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White House situation room, 'nerve center' of bin Laden raid, turns 50

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Reuters/White House/Pete Souza/Handout

(Read caption) U.S. President Barack Obama, Vice President Joe Biden, Secretary of State Hillary Rodham Clinton, and members of the national security team receive an update on the mission against Osama bin Laden in the Situation Room of the White House, May 1, 2011

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The picture is already an icon: President Obama and his national security team, gathered around a conference table, rapt as they look at an update of the Osama bin Laden raid as it occurs.

But here’s a fun fact about that photo – the room where that team is sitting, the situation room, had an anniversary almost the same day that photo was shot. The famed White House command center is 50 years old Friday.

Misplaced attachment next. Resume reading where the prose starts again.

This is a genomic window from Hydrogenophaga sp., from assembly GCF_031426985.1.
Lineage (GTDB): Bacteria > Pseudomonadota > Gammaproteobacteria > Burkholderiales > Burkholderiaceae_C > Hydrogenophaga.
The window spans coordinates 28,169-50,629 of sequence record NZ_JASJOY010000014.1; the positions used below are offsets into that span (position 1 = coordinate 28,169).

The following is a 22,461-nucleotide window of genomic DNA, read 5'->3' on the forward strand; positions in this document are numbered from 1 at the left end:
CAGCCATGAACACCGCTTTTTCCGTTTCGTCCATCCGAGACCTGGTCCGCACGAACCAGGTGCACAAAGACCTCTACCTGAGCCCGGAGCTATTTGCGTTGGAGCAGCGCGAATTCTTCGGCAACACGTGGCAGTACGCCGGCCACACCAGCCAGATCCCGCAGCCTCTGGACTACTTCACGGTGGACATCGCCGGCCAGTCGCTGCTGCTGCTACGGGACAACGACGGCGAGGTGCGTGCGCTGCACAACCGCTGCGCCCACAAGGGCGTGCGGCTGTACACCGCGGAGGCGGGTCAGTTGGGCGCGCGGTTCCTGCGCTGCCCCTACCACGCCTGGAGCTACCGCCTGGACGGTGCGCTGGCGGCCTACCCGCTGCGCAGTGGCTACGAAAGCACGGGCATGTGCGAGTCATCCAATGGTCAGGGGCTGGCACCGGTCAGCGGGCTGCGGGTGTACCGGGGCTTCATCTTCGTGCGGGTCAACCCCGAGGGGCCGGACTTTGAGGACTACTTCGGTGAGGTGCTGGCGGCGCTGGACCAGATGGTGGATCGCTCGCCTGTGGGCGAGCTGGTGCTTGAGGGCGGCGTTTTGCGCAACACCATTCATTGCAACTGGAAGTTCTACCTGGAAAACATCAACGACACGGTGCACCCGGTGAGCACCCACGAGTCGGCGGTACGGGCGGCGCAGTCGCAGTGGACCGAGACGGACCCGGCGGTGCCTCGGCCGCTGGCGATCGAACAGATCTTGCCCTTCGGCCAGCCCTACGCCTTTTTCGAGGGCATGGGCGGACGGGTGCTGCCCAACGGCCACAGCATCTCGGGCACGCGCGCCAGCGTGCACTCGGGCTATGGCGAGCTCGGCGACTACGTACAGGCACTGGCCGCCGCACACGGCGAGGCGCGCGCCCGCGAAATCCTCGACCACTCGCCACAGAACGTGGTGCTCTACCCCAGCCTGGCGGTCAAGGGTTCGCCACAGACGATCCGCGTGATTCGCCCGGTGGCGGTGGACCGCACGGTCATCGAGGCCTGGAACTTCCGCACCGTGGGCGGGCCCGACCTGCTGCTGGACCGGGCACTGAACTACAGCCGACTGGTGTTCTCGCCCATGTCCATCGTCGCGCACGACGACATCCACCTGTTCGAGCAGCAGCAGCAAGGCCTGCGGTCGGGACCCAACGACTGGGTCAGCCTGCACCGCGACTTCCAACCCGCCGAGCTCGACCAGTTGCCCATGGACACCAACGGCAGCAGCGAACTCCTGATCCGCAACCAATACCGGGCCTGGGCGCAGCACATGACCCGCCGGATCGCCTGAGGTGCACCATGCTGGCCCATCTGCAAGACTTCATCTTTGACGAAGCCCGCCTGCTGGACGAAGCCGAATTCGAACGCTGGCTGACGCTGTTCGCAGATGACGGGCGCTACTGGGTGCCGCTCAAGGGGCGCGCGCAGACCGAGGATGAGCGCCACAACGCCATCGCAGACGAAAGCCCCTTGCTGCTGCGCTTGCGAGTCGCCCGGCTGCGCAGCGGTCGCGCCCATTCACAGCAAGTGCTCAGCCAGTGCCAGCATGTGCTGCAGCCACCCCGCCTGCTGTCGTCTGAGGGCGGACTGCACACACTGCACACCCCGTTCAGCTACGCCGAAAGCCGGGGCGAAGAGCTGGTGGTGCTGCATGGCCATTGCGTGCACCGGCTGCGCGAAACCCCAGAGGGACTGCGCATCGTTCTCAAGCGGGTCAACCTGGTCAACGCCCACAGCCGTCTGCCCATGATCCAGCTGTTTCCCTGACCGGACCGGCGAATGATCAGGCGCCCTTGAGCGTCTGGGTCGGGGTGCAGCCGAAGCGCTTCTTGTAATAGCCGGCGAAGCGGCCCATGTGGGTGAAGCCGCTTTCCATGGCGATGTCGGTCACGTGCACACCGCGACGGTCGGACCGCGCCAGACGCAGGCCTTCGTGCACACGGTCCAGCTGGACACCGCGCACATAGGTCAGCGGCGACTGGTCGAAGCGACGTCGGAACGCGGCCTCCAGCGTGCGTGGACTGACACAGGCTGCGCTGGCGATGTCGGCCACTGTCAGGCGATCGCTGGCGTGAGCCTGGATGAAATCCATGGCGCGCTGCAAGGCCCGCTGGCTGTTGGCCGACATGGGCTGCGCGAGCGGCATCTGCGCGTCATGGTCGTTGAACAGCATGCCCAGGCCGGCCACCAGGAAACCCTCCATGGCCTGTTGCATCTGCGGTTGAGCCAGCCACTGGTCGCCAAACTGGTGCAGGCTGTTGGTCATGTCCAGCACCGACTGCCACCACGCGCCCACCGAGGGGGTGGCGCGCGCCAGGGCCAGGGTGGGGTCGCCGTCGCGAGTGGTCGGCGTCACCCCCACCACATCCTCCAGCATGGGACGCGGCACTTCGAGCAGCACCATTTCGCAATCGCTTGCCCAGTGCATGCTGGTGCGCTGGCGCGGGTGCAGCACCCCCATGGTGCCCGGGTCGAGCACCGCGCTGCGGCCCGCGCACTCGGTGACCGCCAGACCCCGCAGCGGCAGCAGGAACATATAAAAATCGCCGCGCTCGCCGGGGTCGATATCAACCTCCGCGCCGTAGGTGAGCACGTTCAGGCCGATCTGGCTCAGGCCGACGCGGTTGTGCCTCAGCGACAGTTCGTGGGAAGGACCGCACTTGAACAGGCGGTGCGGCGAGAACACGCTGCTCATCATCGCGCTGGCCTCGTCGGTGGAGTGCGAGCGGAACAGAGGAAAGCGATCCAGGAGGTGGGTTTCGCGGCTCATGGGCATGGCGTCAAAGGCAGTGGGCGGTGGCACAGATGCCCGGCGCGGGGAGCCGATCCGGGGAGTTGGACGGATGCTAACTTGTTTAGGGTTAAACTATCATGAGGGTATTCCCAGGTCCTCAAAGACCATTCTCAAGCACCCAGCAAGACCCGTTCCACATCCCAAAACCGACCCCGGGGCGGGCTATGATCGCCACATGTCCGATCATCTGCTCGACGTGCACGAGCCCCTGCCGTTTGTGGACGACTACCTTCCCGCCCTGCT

President Obama marked the anniversary by speaking to situation room staff.

“It’s the President’s eyes and ears. Providing the latest information and alerts, it’s the nerve center for the US government,” said Mr. Obama, in a statement.

And it owes its existence to a US operation that was as big a failure as the bin Laden raid was a success: the Bay of Pigs.

The Bay of Pigs invasion of Cuba by a CIA-trained force of Cuban exiles in April 1961 was a flop, to put it mildly. Fidel Castro’s armed forces crushed the invaders within three days. It was a coup for him and a disastrous defeat for the US president of three months, John Kennedy.


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